What Love Is

Movie review by
S. Jhoanna Robledo, Common Sense Media
What Love Is Movie Poster Image
Graphic-yet-boring rom-com turns off teens and up.
  • R
  • 2007
  • 87 minutes

Parents say

age 18+
Based on 3 reviews

Kids say

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A lot or a little?

The parents' guide to what's in this movie.

Positive Messages

Male and female characters are written to type. The men are by turns macho, uncommunicative, and jaded. The women are uber-sensitive, lovesick, or manipulative. There's also lots of homophobic rhetoric. Underneath it all, though, everyone supposedly has a soft side.


Sal talks about flashing his gun to threaten romantic rivals and actually shows his weapon off when intimidating someone.


Includes a gratuitous stripping scene in which random female characters gyrate around a pole, but no actual sex acts are portrayed. That said, there are very detailed discussions of oral sex technique and male genitalia, and lots of talk about male and female libido. Sample dialogue: "I could not get this man to go down on me if we were on the Titanic!"


Profanity galore -- from the mild ("damn") to the oh-so-colorful ("f--k"). Women are called "bitches" and "hos," and men are "dicks."


Obvious product placements and non-sequitur mentions of brands like LensCrafters, Makers Mark whiskey, Hallmark, etc.

Drinking, Drugs & Smoking

Lots. In the first few minutes, Tom downs two shots -- which is only the tip of the drinking iceberg. No drugs, but plenty of cigarette smoking.

What parents need to know

Parents need to know that this mature romantic comedy is made up almost entirely of explicit conversations about sex and relationships. There are detailed analyses of sex acts, love-gone-wrong tales, and general complaints about couplehood. Women are referred to as "hos," men are sized up by their genitalia, and seductions are attempted. Though it aspires to confront stereotypes of men and women, the film winds up cementing them, which may be troubling even for older teens.

User Reviews

  • Parents say
  • Kids say
Parent of a 18+-year-old Written byKarinakumari February 18, 2019
Adult Written bymovieguru April 9, 2008

Matthew Lillard is Awesome in this movie!

The movies is fast paced and funny. Matthew Lillard plays a great part as a cocky homophobic kind of guy. The conversations are interesting and it keeps the m... Continue reading
Kid, 10 years old April 9, 2008

What's the story?

Tom Riley (Cuba Gooding Jr.) stops off at a bar for "liquid courage" to fuel his Valentine's Day mission -- proposing to his girlfriend, Sara (Victoria Pratt). He needs it: When he gets home, he finds two packed suitcases, an empty closet, and a "Dear Tom" letter from Sara. Later, a phone call reveals that she'll be back to pick up the last of her things. When Tom's friends show up, they're met not with a jubilant, soon-to-be-married pal, but a defeated man awaiting his soon-to-be ex's return. And when a group of women arrive at Tom's house unannounced, complications ensue. Will they all pair up? Will Sara take Tom back? Does he want her back?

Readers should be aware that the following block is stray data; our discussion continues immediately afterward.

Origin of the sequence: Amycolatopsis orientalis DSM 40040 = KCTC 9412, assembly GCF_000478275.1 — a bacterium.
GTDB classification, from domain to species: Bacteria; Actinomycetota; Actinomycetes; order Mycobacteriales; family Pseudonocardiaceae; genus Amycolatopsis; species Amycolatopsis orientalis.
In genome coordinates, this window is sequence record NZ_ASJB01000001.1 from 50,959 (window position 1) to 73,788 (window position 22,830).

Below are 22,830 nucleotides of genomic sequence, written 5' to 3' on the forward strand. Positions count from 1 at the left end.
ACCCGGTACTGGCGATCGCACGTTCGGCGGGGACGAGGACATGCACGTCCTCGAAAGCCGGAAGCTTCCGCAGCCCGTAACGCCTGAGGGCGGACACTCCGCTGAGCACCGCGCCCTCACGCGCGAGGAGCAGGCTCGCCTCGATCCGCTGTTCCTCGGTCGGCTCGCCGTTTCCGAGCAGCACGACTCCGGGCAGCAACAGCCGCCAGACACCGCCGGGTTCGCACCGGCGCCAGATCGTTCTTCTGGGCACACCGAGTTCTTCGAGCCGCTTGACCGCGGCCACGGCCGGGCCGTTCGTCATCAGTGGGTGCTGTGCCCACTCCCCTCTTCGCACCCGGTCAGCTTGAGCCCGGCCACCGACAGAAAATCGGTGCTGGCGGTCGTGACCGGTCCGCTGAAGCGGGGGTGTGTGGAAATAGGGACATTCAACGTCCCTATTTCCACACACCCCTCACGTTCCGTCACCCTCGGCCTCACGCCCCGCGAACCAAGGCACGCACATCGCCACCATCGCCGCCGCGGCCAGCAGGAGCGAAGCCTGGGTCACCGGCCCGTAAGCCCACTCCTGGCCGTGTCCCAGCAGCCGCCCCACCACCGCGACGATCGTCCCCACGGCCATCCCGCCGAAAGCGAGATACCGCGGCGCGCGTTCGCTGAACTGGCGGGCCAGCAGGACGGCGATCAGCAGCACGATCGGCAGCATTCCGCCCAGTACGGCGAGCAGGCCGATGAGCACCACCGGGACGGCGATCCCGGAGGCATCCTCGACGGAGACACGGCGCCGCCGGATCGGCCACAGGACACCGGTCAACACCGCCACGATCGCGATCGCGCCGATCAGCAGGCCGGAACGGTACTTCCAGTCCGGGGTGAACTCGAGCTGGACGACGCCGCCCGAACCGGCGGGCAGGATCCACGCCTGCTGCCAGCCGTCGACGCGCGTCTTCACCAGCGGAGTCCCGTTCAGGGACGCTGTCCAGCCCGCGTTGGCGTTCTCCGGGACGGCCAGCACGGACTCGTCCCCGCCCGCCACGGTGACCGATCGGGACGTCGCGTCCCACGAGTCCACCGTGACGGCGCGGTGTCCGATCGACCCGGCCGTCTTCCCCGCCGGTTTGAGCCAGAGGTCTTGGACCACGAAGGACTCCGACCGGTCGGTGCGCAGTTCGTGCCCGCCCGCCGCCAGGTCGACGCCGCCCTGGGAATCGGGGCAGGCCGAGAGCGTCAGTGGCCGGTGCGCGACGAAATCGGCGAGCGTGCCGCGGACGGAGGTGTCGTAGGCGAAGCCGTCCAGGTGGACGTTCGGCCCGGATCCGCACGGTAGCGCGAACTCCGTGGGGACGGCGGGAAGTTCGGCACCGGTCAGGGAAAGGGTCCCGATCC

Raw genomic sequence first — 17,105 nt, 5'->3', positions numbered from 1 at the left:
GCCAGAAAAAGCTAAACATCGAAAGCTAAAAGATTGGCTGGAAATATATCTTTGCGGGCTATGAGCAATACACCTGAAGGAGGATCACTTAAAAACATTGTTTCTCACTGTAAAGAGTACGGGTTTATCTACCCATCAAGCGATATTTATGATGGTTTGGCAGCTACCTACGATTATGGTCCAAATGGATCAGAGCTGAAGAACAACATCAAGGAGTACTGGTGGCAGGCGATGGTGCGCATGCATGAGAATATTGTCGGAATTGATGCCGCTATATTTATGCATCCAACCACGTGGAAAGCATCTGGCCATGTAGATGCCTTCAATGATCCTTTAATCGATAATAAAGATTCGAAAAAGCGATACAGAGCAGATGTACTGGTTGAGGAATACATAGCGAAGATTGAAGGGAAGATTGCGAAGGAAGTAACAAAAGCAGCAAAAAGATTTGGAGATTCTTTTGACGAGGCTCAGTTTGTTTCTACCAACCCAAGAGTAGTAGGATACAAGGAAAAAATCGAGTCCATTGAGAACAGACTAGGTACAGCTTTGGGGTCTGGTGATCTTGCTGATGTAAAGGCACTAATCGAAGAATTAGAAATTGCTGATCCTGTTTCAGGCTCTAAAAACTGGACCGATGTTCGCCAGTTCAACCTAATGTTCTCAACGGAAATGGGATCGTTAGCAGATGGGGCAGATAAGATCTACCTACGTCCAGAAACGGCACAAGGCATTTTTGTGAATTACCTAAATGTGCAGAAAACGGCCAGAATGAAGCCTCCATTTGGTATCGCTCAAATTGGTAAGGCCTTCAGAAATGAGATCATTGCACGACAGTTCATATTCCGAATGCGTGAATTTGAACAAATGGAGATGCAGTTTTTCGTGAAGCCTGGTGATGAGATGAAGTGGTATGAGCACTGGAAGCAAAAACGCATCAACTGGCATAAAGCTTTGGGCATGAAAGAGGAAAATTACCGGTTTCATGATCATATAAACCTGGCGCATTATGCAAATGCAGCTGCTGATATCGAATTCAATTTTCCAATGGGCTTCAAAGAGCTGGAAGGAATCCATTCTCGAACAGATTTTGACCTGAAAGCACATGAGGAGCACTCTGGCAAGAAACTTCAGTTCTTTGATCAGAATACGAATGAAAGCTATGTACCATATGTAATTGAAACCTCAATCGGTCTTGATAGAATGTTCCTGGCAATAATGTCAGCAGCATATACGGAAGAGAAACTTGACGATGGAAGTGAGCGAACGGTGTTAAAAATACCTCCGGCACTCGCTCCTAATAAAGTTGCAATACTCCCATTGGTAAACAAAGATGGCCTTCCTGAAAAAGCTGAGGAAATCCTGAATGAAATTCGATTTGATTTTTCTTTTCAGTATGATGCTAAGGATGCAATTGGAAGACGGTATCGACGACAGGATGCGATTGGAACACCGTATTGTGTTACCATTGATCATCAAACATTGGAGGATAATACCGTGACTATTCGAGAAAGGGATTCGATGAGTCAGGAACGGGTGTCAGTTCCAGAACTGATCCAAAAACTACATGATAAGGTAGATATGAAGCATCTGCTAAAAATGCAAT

Is it any good?

This romantic comedy isn't funny, or romantic. It fails to deliver on its premise -- it's supposed to be an exploration of the differences and, more important, the similarities between men and women. Tom and Sara aren't seen together until the end of the movie, so it's hard to care that they're breaking up. The cast lacks chemistry. Certain events are explained, not seen, as nearly everything unfolds at Tom's apartment.

Everyone talks too much and too fast. The dialogue sounds so scripted and unnatural that it feels more like a play. There's also plenty over-the-top performances. Matthew Lillard's Sal -- Tom's cynical friend who's down on love -- is a low-rent Vince Vaughn. Andrew Daly's Wayne, the posse's token gay guy, is a reprehensible caricature. The female characters are mere foils, one-dimensional counterparts to the (relatively) two-dimensional men. Only Gina Gershon as tough-cookie Rachel has substance, though not much. And Gooding, whose gift lies in his boundless charisma and likeability, is unconvincing. His role is too reined-in, his talent tamed.

Talk to your kids about ...

  • Families can talk about how men and women are portrayed in this movie. What gender stereotypes does it reinforce? Does it undermine any? Are men and women really as different as the characters say they are? Or are they much more similar than they appear? If so, how? Can you think of any movies that have portrayed men, women, and relationships more accurately? You can also talk about what happens when a couple breaks up. Do men and women handle it differently? How? And what roles do friends play when a couple separates?

Movie details

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